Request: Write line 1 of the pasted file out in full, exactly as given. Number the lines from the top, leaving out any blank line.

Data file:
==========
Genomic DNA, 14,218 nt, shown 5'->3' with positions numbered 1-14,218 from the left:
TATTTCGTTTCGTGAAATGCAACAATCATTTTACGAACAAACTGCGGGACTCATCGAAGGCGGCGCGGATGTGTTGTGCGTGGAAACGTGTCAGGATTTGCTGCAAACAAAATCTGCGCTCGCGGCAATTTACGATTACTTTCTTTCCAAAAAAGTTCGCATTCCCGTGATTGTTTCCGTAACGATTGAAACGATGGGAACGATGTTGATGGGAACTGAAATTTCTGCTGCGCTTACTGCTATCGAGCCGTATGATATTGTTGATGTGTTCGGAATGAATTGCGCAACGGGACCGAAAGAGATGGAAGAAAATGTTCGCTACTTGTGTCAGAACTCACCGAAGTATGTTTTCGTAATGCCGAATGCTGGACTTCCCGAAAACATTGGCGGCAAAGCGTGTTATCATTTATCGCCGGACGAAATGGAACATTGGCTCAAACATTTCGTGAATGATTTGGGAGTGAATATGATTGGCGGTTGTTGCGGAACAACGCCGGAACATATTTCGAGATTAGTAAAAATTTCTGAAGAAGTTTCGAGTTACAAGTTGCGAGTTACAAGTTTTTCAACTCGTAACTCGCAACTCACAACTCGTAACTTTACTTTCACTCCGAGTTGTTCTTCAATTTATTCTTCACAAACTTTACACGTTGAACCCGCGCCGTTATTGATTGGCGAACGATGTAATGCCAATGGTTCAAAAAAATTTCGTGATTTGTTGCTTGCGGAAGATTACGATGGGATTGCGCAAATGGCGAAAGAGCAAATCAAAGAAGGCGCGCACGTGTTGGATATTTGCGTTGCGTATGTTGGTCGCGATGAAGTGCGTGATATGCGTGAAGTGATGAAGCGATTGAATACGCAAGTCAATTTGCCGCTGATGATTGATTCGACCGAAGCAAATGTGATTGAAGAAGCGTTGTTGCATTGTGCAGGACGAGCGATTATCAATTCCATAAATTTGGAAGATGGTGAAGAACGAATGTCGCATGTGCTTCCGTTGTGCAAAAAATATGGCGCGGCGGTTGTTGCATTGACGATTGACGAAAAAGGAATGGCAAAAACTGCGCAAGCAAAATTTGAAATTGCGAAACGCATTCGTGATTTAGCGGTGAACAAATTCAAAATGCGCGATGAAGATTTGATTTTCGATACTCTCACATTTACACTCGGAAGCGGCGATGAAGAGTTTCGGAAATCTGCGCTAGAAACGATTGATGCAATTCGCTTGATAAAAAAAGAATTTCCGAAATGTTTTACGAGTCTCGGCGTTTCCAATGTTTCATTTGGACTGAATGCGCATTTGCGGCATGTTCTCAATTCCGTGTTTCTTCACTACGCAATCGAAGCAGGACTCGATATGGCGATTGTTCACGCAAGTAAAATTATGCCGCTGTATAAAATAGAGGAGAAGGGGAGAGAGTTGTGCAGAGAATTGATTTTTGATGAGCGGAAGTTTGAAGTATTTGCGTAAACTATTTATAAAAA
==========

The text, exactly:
Genomic DNA, 14,218 nt, shown 5'->3' with positions numbered 1-14,218 from the left: